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Swallowtails and Purples Abound at Stoney Ledge
By Tor Hansen, iBerkshires columnist
04:33PM / Sunday, August 05, 2018
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Monarch and viceroy imbibe a buddleia. The viceroy is marked by a thin black mustache across the hind wings

This unattractive pupa holds a beautiful red spotted purple butterfly.

A tiger swallowtail and its larva in camouflage.

Viceroy caterpillar (or larva) found by Lauren Griffith on Cape Cod.

A tiger swallowtail gathers nectar from hawkweed at Stoney Ledge.

A great spangled fritillary atop a milkweed flower.

A banded red spotted purple.

A tiger swallowtail atop a lily.

A tiger swallowtail chrysalis.

A red spotted purple.

A monarch sips nectar from a lily. Its wings can brush against the flower's stamen and anthers, spreading its pollen to the next flower.
ADAMS, Mass. — The winding trail out to Stoney Ledge on the slopes of Mount Greylock is wide enough to allow sunlight to penetrate the high leafy canopy above, creating light gaps where wildflowers abound that attract assorted butterflies. 
The tiger swallowtail is the sole swallowtail here in late June through mid-July, and quite numerous, leading to a surprising estimate in the thousands for the whole Greylock mountain range and neighboring valleys. Swallowtails looping and fluttering through the green woodland in this great abundance compliments my vision of Emersonian halcyon grandeur, intact in not only Emerson's day but is thriving again here today!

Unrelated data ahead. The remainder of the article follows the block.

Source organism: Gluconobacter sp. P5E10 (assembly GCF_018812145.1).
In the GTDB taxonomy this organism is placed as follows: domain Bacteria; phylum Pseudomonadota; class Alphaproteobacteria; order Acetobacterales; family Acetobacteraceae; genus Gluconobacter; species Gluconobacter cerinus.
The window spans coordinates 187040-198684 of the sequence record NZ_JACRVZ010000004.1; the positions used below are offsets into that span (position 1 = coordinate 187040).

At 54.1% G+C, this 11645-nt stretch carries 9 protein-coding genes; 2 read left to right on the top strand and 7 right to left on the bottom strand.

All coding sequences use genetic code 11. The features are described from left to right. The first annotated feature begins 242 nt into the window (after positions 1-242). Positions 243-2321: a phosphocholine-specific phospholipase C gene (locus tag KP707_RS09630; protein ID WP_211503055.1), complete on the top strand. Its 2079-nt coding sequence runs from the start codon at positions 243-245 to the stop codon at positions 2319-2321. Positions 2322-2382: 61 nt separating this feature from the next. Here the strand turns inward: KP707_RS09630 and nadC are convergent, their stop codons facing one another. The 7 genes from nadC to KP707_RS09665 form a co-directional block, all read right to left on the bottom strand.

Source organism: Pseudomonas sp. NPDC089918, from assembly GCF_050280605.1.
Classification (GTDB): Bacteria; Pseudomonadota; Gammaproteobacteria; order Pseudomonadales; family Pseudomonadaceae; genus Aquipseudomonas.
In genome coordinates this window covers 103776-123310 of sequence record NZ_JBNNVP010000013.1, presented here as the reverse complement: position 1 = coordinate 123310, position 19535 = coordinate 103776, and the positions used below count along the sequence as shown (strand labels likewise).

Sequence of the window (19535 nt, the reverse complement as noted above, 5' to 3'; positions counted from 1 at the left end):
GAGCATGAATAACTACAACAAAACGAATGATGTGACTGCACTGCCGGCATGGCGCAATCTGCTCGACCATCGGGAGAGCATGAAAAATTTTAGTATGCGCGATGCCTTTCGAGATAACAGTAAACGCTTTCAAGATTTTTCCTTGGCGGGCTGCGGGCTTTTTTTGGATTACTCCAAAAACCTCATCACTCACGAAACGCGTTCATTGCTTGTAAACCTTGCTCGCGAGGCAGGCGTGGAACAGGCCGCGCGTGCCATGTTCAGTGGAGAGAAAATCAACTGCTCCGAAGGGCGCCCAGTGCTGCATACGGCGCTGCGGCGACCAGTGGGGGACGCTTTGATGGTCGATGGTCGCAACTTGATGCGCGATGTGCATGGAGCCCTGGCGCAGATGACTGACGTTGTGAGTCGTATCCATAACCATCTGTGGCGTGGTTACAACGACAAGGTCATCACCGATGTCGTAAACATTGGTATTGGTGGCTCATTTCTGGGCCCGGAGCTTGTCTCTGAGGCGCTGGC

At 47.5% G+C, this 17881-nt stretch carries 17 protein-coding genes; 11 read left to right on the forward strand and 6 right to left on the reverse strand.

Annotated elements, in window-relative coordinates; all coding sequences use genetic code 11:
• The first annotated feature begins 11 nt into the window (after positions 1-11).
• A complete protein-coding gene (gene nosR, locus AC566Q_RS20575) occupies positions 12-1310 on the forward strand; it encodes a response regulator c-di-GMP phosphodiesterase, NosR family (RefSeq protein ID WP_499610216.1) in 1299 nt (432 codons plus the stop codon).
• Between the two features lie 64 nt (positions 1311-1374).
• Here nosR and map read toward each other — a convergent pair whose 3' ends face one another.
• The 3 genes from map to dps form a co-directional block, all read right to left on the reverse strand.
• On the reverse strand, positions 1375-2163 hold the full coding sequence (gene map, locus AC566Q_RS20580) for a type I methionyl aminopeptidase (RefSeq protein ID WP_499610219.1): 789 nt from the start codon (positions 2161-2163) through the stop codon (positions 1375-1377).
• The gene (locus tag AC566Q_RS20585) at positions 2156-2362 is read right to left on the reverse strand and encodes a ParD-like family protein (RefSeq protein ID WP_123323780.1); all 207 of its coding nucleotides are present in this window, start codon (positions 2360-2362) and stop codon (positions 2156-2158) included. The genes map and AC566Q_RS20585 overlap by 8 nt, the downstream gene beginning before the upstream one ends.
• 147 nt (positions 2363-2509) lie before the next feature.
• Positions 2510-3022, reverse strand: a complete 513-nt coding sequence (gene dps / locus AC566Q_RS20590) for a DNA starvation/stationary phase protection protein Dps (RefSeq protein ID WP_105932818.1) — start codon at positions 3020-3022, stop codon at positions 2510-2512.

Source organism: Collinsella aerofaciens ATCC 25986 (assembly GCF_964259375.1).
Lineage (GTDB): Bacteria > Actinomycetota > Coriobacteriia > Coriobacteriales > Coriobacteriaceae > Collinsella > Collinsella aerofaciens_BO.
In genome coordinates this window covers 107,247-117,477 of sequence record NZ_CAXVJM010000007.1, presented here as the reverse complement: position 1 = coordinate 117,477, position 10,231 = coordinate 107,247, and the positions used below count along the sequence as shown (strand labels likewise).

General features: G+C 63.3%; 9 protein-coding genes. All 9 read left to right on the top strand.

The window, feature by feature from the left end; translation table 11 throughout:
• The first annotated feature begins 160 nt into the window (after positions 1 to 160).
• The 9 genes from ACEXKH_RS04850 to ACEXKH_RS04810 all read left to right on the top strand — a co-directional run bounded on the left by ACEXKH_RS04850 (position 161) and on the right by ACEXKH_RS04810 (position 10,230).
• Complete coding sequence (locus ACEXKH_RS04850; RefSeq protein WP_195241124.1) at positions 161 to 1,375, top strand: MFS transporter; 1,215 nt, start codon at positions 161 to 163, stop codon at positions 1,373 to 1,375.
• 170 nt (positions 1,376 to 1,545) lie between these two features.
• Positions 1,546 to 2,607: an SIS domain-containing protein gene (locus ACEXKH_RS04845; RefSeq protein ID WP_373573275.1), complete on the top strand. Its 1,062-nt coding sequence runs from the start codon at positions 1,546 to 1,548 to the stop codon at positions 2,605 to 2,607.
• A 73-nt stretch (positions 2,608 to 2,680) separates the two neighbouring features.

Learning the assorted wildflowers as I walked the shady trail would later need a field guide for positive identification. The last of purple or white Trilliums grace the foot trail, and ragged robins in their showy pink deep fringe rock in a gentle zephyr. Closeup views detect a throng of tiny bees, beetles, flies, and wasps that appear to pollinate the flowering sources of the nectar they too imbibe. As one hikes the shady trails, passing a beckoning campground and hiking about one mile approaching Stoney Ledge, butterflies zoom out from roosting on a prominent leaf that may overreach the trail.
I am tempted to exchange the formerly excepted word "flutterflies" into our vernacular, since "flutterflies" does describe the way flutterflies fly, replacing or interchanging at leisure the bold genre in "butterflies," since butterflies do flutter about, to find nectar, or to look for a potential mate. 
This "hill topping" red-spotted purple will roost still on a leaf until another flutterfly flutters out to meet and perchance join in a joint spiral rising upwards to 40 feet in the azure sky; then they separate and float down leisurely to earth, as if in their determination to secure a mate, they describe the spiraling double helix in chromosomes themselves!
At trail's end a stupendous view opens to what remains of the original uncut old growth. A deep valley separates Stoney Ledge, a rocky outcrop with an abrupt rugged drop off from a steep slope across the valley, too inaccessible to loggers since pioneer days. This primary forest sports tall conifers like spruce and hemlock, and assorted deciduous hardwoods like ash, maples and beeches. Adjacent to the ledge is an assembly of birch trees, with exceptional configuration, likely a little stunted by exposure to winter's persistent windy cold. And yet a fullness pervades their wide outstretched multi-limbs. A touch of what we can call a micro-mountain biom, applies to temperate deciduous woodland in a certain ecosystem. Yes here is habitat for luna moths as well. The word sylvan translates as woodland edges, where meadow merges with woodlands. Sylvan fringe gives rise to small open meadows, adorned in wildflowers, offering nectar from hawkweeds and clover to swallowtails and speedster great spangled fritillary.